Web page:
Carnegie Hallby Ani DiFranco
As her fans know by now, it's never easy to predict what Ani DiFranco will do at any given show. She's capable of radiating great joy, generating resounding fury, and touching the raw emotional nerves that reside beneath the surface of her listeners -- whether they know it or not. At this show, recorded at the legendary New York venue at a point when visions of 9/11 were still fresh, DiFranco called upon all the aforementioned facets to cast a hush over a packed house that was hanging on her every word. That's particularly evident in the spoken-word pieces that pepper the set, particularly a version of "Self-Evident" -- which DiFranco herself has described as "one of the most intense moments I have experienced on stage" -- that can still raise goose bumps, even four years after it was committed to tape. While DiFranco hasn't been shy about releasing live albums -- this is her third -- the Carnegie Hall set is by far the most intimate, and not just because the show was a solo acoustic performance. The degree to which she and her audience are on the same page is palpable in both DiFranco's riveting statements of purpose (like the defiant-yet-warm "Angry Anymore") and her more downbeat introspections (like the raw version of "Educated Guess" presented here). But even in the worst of times -- and this show comes from one of those -- DiFranco exudes enough compassion and affability to make her listeners feel like they're in the presence of an old friend.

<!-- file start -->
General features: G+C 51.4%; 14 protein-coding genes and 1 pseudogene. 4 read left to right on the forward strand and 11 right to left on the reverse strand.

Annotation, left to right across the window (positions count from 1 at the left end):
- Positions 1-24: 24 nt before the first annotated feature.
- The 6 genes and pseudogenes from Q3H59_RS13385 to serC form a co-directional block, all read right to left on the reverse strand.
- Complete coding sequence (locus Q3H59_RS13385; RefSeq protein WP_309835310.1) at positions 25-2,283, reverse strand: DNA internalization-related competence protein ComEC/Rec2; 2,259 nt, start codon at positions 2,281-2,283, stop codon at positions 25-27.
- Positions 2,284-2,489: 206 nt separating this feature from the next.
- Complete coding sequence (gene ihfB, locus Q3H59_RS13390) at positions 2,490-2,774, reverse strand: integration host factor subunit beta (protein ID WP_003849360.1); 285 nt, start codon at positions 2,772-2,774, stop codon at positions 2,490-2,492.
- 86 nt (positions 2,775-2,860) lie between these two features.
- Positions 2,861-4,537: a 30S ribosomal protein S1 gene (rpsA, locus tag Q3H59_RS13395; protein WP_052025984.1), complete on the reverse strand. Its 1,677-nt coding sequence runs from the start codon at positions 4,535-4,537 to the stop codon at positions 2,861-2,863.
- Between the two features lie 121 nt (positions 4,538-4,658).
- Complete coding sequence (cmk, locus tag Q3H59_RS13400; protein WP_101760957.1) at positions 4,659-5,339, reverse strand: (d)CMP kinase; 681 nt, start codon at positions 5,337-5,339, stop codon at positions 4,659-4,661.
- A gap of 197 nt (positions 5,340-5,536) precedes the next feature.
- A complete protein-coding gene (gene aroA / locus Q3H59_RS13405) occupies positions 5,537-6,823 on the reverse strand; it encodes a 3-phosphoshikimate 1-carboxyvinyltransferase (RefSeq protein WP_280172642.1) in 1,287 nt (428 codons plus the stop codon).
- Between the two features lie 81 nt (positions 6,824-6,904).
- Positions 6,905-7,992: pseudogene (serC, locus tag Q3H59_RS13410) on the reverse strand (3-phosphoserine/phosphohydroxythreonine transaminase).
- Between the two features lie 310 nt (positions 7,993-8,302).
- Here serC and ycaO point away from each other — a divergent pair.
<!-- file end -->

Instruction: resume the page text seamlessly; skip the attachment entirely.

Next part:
- Release Date:
- Righteous Babe
Performance CreditsAni DiFranco Primary Artist,Guitar,Vocals
Technical CreditsAni DiFranco Composer,Art Direction
Brian Grunert Art Direction
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As a die-hard Ani fan, and owning all of these bootlegs, I have to say that they are two things: monumental and repetitive. Unfortunately, there are too much talking in many of them (which is grand at the concert but something I think could have been edited out), and she seems to play some tracks, like "Educated Guess" over and over again. ("Gravel" and "Phase" are no exception.) Whereas there are some faults in the setlist and noise in general, there are more excellent moments on these records than bad. "In the Way" and "Out of Range" in particular. But, if I were you, I'd go with Rome or Sacremento. Carnegie Hall wasn't what I expected it to be.